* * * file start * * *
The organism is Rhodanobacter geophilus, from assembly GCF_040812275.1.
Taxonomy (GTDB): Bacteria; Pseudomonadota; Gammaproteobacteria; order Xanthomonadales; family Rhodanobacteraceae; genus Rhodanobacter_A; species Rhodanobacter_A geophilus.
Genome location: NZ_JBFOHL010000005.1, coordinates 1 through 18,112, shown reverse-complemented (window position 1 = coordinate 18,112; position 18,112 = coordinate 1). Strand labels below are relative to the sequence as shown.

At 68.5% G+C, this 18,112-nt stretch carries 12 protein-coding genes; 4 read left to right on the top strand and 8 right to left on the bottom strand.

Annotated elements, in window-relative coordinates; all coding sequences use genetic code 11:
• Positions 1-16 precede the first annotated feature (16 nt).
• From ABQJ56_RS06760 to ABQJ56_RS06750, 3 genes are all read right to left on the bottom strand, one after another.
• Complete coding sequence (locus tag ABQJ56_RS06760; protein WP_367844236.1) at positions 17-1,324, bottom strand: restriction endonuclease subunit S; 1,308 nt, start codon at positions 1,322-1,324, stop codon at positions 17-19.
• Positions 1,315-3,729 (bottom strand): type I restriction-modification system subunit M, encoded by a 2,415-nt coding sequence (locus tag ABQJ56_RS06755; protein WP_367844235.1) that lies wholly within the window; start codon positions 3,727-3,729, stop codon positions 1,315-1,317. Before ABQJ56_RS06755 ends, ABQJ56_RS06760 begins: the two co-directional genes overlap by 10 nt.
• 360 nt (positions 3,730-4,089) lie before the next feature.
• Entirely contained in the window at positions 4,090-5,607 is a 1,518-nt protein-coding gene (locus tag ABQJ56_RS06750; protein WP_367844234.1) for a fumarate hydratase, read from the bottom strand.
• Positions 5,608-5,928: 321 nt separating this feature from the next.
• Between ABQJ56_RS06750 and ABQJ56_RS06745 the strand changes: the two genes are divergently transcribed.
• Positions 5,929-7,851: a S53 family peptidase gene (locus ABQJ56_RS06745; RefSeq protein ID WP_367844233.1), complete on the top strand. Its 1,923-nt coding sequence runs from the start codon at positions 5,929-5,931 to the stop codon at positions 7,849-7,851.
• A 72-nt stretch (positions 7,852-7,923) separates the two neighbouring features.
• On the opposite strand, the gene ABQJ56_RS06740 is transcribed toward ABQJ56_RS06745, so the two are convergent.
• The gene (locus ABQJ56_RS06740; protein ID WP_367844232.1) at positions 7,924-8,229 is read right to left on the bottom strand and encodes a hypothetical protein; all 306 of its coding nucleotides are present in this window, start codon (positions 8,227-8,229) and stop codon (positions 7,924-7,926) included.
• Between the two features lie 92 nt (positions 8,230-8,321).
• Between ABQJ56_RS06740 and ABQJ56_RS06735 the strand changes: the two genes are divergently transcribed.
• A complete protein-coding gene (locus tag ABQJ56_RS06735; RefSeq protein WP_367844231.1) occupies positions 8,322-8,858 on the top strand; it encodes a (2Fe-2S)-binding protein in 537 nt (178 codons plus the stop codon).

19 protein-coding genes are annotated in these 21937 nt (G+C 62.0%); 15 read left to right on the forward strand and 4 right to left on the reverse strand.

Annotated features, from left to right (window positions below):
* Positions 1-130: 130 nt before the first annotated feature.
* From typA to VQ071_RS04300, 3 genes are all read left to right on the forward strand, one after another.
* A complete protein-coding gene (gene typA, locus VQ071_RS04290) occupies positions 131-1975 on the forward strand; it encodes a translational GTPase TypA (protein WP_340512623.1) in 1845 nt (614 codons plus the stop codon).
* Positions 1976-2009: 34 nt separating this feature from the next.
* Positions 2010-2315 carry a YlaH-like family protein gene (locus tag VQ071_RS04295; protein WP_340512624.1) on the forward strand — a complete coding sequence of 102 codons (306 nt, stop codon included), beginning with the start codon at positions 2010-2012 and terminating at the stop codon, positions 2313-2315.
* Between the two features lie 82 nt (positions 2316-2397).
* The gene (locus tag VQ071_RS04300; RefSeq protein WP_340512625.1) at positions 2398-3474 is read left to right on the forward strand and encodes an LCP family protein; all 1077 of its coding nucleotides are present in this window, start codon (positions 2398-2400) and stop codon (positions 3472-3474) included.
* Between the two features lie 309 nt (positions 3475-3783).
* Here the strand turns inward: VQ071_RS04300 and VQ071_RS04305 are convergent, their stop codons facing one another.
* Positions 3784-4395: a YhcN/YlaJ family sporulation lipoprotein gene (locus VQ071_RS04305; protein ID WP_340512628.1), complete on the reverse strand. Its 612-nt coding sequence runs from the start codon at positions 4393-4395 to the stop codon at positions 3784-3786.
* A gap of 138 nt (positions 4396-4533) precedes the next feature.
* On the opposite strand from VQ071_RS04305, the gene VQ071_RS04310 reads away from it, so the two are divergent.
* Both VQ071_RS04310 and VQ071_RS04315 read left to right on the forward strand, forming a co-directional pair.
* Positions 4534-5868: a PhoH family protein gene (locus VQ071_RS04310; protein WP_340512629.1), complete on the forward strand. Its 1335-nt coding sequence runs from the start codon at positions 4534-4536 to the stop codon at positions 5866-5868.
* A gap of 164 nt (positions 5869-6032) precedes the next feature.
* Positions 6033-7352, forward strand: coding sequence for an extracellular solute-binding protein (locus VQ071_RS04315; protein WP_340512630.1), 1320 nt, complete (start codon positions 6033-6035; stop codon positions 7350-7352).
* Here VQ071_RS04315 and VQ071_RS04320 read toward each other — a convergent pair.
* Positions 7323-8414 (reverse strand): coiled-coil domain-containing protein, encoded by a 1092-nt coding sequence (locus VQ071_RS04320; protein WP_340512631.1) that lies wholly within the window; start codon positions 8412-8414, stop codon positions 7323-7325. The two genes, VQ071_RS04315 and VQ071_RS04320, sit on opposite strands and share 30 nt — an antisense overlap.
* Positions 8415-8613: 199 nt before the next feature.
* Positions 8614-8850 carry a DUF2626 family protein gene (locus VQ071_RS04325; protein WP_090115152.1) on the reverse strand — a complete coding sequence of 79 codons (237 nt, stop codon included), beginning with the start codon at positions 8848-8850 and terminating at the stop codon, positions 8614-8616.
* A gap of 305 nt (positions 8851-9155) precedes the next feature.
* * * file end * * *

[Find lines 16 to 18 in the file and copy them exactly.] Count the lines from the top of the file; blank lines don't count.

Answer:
• On the opposite strand, the gene ABQJ56_RS06740 is transcribed toward ABQJ56_RS06745, so the two are convergent.
• The gene (locus ABQJ56_RS06740; protein ID WP_367844232.1) at positions 7,924-8,229 is read right to left on the bottom strand and encodes a hypothetical protein; all 306 of its coding nucleotides are present in this window, start codon (positions 8,227-8,229) and stop codon (positions 7,924-7,926) included.
• Between the two features lie 92 nt (positions 8,230-8,321).